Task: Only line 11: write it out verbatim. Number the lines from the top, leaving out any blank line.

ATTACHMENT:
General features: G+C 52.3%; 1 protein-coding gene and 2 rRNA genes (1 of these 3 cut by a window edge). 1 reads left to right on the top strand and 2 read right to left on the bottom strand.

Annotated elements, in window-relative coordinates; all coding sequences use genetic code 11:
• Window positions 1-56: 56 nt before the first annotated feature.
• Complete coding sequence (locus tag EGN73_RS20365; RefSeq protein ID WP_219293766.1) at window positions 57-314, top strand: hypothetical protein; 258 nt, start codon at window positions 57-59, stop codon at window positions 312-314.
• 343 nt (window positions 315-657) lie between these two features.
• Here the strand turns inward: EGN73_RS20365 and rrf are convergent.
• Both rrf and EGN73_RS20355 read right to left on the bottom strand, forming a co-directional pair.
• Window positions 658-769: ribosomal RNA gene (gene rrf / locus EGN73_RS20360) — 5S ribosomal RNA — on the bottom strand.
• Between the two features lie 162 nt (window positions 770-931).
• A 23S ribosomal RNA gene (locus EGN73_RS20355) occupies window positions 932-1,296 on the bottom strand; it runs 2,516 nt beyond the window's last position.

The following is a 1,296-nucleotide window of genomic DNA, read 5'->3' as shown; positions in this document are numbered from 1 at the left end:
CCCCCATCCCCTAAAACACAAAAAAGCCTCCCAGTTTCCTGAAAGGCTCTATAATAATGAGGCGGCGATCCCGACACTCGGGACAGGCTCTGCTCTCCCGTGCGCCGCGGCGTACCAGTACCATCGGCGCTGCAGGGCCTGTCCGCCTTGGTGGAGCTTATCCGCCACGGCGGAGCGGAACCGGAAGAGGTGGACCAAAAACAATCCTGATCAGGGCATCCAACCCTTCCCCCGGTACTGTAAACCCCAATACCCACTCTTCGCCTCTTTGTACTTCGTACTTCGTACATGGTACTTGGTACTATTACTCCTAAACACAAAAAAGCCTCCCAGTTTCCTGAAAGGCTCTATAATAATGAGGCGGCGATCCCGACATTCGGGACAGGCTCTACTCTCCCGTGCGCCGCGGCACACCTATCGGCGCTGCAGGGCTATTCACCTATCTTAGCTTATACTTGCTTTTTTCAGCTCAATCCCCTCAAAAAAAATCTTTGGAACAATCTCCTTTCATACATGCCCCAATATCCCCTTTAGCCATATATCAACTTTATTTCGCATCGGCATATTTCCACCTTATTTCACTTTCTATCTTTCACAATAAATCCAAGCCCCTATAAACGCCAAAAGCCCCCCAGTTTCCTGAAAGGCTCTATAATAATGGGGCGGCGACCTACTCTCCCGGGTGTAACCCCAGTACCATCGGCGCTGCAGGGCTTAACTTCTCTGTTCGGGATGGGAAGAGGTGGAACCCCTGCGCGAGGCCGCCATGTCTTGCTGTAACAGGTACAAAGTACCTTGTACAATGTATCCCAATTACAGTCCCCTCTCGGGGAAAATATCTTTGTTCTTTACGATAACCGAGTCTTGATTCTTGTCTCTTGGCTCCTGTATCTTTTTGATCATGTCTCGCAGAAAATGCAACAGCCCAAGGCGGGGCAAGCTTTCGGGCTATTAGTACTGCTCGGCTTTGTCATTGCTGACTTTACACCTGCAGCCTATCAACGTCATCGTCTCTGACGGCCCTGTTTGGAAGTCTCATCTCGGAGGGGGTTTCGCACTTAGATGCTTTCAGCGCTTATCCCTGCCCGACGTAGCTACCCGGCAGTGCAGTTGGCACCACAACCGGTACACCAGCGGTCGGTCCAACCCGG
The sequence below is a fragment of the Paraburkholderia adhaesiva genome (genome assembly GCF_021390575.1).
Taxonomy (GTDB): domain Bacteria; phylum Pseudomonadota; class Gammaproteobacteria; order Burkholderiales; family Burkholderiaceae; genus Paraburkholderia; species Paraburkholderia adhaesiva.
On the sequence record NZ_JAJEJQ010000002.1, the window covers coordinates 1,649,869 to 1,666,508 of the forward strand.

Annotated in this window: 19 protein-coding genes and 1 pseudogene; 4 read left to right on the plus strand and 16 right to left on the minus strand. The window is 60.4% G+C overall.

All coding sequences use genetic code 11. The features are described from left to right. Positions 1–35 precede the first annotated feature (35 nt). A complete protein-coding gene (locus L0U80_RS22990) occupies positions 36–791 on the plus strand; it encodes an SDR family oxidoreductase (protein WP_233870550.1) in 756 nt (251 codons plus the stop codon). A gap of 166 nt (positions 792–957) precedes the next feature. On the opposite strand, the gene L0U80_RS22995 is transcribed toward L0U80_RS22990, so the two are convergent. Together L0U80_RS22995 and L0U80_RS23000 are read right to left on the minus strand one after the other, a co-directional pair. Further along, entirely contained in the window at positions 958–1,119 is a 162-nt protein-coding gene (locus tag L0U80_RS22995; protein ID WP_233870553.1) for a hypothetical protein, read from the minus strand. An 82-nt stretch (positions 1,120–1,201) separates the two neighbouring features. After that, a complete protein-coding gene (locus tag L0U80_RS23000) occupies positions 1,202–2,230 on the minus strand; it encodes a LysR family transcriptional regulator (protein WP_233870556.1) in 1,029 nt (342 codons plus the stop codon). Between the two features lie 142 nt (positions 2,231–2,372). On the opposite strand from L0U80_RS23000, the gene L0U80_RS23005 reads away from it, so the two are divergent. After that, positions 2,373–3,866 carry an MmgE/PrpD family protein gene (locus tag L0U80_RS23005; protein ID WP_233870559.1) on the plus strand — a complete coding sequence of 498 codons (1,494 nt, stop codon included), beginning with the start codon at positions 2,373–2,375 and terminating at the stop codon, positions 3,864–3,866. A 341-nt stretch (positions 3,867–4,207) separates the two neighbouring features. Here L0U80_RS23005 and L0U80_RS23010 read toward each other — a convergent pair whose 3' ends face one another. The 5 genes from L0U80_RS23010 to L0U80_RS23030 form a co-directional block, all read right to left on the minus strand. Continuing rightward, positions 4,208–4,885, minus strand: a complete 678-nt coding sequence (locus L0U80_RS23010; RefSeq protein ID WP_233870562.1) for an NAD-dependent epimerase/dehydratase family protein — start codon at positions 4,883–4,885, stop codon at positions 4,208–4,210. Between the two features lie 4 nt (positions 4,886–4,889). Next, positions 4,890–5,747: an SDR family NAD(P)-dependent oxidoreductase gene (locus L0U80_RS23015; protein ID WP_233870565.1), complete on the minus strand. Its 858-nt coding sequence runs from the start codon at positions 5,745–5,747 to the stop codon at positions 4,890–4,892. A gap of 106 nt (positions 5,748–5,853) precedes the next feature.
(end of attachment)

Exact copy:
The following is a 1,296-nucleotide window of genomic DNA, read 5'->3' as shown; positions in this document are numbered from 1 at the left end: